And the question does arise, what do you get with your $73,600 campaign for a City Council gig? Illuminated lawn signs? Day laborer door hanger delivery squads? Twenty some odd postcard mailings? I mean, what can you possibly buy for all that money without people getting sick of having to see it?
Of course, and as anyone who has ever run for office can tell you, it doesn't take long for your address to hit all the relevant data banks. Which opens up a floodgate of colorful junk mail from helpful "political campaign professionals" who promise they will get you elected, and all it will take is all the campaign cash you managed to collect. And you know they'd find a way to spend $73,600 in a heartbeat. Other peoples money is never hard to spend, particularly when the person who has it did so very little to get it.
Probably the most laughable example of what "skilled campaign professionals" will do to glom up contributor cash was with the "No on V" effort. When Schubert Flint Public Affairs, the ad agency hired to manage the Measure V opposition campaign, got wind of just how much cash these guys were raising, you can bet they went to work to make sure they got as much of it as possible. And how did they accomplish that one? They sold the big domes in the "No on V" crowd the equivalent of the Brooklyn Bridge.
Remember back in 2007 when you were receiving their mail on a daily basis? The endless slick postcards, flyers, and assorted other wacky stuff? That is what a lot of that money got spent on. Each one of those mailings was part of the overall spend. Frank Schubert somehow convinced the "No on V" brain trust that more mail would mean more votes, and billed accordingly. And judging by the sheer hideous volume of this stuff, plus the expensive quality of the materials it was printed on, I doubt there was a dime left once it all ground to a halt. And while I'm sure they regretted this loss at the polls (it was only the third Schubert Flint had ever suffered), they still got to keep all that dough.
As an aside, did you know that Schubert Flint is the same political advertising agency that successfully led the campaigns against gay marriage both here in California (Prop 8) and in Maine? Why would the "No on V" people have gotten on board with a company that supports so divisive an agenda?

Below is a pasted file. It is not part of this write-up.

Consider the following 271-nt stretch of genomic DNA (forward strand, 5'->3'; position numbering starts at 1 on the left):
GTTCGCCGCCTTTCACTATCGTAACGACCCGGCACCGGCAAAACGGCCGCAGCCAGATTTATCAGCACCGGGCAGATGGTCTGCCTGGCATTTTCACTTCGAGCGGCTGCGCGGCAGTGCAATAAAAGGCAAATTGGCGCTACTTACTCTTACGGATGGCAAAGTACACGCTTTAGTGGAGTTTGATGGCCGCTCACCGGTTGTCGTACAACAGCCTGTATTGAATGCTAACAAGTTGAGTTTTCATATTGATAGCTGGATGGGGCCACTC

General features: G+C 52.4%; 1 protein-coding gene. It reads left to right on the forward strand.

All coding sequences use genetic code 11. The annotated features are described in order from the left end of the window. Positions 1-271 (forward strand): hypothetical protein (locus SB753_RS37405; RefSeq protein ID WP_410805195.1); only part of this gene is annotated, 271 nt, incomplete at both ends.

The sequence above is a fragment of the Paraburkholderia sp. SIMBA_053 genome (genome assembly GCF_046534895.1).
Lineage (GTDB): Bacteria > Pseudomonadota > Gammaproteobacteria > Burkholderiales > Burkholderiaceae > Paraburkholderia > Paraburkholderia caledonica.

But I digress.
The Walnut City Councilmember that received $73,600 from some of her excited supporters is named Mary Su. And why would people be giving Mary so much money? The theory is it just might have something to do with Ed Roski's $800 million dollar NFL football stadium, currently being readied for construction in City Of Industry. Here is how the SGVTribune breaks it down:
Walnut councilwoman raises over $73,600 for council run - Facing challenges from two NFL stadium opponents, incumbent Councilwoman Mary Su has raised over $73,600 for her City Council bid in April, according to campaign records filed Monday ... The prospect of Ed Roski Jr.'s 75,000 seat NFL stadium in neighboring Industry has caused turmoil in Walnut, and Su and Councilman Tom King are fighting to keep their seats against anti-stadium activists Howard Wang and Brigid Bjerke.
Well there you go. That is the one thing about the big development crowd, they do like to spend money on politicians who support the things that are near and dear to their hearts. And there is a little bit more to the story. This from an SGV Tribune article dated 07/16/09:
Walnut recall effort against Su, Tragarz fails - Organizers of an effort to recall two Walnut council members failed to collect the needed signatures, ending one of two citizen campaigns to unseat politicians over the proposed National Football League in neighboring industry ... The signatures were due today but the group spearheading the signature collection announced Thursday it didn't have enough signatures to trigger a recall election against Nancy Tragarz and Mary Su ... Members of the Walnut Citizens Recall Committee said they collected about 2,000 signatures, far fewer than the needed 3,357 signatures needed (to) take the recall to the voters.
As I am sure you recall from our previous articles on Walnut's struggle with Ed Roski and his combined stadium and shopping mall in City of Industry, the fight to stop the project came to an end when both the California State Legislature and Arnold Schwarzenegger yanked any continuing CEQA reviews of the project from legal consideration. Which kind of adds to the impression that when it comes to green concerns, the folding variety always seems to take real precedence in Sacramento.